Last year, an powerful tornado touched down in the Doylestown area, toppling trees, power lines and causing widespread damage near Doylestown Hospital and Central Bucks West High School.
The Aug. 4, 2020, tornado moved cars, damaged bleachers at the high school, and caused serious damage to the Children’s Village early child care education center on the Doylestown Health campus.
While no children or staff were injured, the facility was damaged beyond repair.
Earlier this month, Doylestown Health broke ground on the project to build a new and improved facility where the old one once stood. The goal is that the new facility will be built by summer 2023.
“We have had an incredible opportunity to build a first-class child development program,” Doylestown Health President and CEO Jim Brexler said.
The tornado that struck that area over 16 months ago ripped parts of the 35-year-old building’s roof off. Brexler said the staff were able to get all 135 children out of the building to safety.
“Not a single child was hurt,” he said. “The faculty were amazing.”
Brexler said engineers came in to check the building after the tornado.
“It literally tore the stability of the structure itself,” he said.
Tornado hits Doylestown:Isaias: EF2 tornado hit Doylestown
Day care services stopped briefly after the tornado, however Doylestown Health was able to lease a nearby location on Ferry Road, as well as rent mobile classrooms, so services could resume.
“One week after the tornado we were back in business,” Brexler said.
In the time since the tornado damaged Children’s Village, Doylestown Health was able to hire an architect to design the new location and has secured the necessary permits to begin construction.
While Doylestown Health officials broke ground on the location earlier this month, construction on the new facility is expected to begin sometime in March. Brexler said Doylestown Health still has to get bids for construction.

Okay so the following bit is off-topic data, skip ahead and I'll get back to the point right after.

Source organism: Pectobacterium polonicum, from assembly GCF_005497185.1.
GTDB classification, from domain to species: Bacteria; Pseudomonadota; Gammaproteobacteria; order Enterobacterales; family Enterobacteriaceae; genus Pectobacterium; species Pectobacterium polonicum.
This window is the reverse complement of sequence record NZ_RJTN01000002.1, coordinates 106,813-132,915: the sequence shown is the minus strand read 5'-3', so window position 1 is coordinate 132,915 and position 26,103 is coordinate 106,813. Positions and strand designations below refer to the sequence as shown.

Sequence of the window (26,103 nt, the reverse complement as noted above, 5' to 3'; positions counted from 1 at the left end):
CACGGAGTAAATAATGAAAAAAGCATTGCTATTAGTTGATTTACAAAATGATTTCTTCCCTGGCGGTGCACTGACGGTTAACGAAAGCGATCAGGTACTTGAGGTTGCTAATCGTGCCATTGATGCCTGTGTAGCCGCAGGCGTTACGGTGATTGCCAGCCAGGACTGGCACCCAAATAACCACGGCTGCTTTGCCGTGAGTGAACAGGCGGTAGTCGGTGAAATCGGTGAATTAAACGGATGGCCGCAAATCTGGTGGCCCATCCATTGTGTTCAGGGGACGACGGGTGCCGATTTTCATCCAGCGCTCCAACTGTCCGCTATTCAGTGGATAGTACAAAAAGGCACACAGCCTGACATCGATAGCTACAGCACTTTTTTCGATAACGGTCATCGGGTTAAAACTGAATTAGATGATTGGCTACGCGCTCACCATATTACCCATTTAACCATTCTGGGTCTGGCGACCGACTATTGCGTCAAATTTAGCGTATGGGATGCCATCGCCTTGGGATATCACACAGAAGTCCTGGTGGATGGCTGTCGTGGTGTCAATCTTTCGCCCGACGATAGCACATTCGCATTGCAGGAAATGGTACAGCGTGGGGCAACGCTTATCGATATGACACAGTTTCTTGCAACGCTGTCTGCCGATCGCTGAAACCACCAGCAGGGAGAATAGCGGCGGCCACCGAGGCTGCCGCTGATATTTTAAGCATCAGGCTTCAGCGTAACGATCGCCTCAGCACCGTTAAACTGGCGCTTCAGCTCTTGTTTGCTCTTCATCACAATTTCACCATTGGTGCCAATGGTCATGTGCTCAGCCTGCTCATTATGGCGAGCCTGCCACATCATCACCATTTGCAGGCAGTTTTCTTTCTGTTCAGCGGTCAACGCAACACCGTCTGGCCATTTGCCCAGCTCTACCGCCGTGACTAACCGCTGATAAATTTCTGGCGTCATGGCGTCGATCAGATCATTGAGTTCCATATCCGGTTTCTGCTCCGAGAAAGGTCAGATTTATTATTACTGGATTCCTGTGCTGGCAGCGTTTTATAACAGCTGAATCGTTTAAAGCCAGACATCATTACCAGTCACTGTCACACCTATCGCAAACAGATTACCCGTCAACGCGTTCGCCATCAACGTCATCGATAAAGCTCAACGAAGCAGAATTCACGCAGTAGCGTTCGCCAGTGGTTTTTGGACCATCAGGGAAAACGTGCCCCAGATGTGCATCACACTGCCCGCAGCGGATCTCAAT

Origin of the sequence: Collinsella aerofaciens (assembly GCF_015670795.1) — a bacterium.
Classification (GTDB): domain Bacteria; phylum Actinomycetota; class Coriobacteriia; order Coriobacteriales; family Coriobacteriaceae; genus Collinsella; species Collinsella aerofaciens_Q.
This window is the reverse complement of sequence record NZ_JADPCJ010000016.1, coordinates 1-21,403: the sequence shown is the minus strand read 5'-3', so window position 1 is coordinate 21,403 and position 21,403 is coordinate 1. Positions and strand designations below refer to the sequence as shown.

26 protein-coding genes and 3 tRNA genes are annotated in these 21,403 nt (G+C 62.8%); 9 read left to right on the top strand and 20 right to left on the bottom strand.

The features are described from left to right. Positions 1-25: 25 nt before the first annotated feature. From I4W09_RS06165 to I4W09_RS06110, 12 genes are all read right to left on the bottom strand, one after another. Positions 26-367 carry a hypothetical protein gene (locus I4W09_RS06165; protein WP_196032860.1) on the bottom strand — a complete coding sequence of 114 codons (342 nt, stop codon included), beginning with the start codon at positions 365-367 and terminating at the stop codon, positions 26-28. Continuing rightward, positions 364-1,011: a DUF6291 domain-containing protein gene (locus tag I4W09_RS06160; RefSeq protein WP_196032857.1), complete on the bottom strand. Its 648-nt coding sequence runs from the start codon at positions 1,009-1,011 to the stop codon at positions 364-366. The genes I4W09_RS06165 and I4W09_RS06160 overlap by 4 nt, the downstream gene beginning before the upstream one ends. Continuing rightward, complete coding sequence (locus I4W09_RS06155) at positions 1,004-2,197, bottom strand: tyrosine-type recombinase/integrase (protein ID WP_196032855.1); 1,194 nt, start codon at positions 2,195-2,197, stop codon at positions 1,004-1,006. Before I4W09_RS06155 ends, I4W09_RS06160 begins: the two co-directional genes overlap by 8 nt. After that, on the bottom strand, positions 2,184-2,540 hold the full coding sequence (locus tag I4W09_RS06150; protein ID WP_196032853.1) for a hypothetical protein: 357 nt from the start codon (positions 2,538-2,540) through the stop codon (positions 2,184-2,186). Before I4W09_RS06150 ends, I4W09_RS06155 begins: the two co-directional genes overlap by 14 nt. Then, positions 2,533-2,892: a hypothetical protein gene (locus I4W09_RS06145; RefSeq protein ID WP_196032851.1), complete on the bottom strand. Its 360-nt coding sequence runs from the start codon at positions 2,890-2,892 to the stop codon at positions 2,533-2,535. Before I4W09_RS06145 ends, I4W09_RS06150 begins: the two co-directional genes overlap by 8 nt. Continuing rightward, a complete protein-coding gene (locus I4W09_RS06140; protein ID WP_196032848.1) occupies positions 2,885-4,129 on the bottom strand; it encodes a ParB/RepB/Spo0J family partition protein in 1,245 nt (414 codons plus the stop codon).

He estimated that the project will cost between $16 million and $18 million. About half of those funds have already been raised.
The temporary facilities currently provide services for about 190 children. Brexler said the new facility will have enough room for about 210 children.
The new building will have 16 classrooms for five age groups, a library, a teaching kitchen, an art studio, a multipurpose room, an outdoor play space and enhanced safety and security features.
The teaching kitchen and art studio were not in the old building.
“They’ve done an incredible design,” Brexler said.
The new library will also hold “Teddy Bear Come Home,” a book written by a former student’s great grandmother to help comfort him after the storm. Proceeds from the book go to helping rebuild Children’s Village.
The student, Gianluca Ferraguti, 5, participated in the groundbreaking ceremony for the new location.
“He loved it, he absolutely loved it,” said his father, Stephen Ferraguti.
He and his wife Katie Ferraguti, of Hatfield, are happy to see things moving with the school, a location that will always be special to their son.
“It’s going to be really exciting,” Katie Ferraguti said.
The two said Gianluca, who had gone there for years, developed his love for reading there, and frequently talks about the school.
“The fact that we’re going to have a new copy of his book in the library is extra exciting for him,” Stephen Ferraguti said.
The project recently received a $2 million grant from Pennsylvania Redevelopment Assistance Capital Program. Doylestown Health is still accepting donations to support the project..
Those interested in donating or learning more on the project may do so by going here, https://doylestownhealthfoundation.org/childrensvillage/.
Those who wish to purchase the book by Gianluca’s great grandmother can do so here, https://www.amazon.com/Teddy-Bear-Come-Venita-Duggins/dp/B08YDDV1QX.